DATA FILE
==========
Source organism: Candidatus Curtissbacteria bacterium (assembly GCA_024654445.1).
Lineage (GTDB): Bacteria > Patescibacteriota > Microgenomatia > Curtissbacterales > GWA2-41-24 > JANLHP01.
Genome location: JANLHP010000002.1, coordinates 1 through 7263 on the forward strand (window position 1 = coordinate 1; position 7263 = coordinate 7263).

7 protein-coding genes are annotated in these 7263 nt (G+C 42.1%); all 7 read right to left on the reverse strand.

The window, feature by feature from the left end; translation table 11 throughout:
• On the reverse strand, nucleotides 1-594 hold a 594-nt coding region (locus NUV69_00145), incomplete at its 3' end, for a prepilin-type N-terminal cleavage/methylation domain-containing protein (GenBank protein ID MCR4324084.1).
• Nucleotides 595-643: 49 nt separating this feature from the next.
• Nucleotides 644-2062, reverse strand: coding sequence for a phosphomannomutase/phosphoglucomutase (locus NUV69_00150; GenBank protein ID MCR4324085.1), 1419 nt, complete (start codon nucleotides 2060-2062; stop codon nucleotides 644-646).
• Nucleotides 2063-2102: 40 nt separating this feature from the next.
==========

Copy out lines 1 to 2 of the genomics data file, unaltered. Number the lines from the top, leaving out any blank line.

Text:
Source organism: Candidatus Curtissbacteria bacterium (assembly GCA_024654445.1).
Lineage (GTDB): Bacteria > Patescibacteriota > Microgenomatia > Curtissbacterales > GWA2-41-24 > JANLHP01.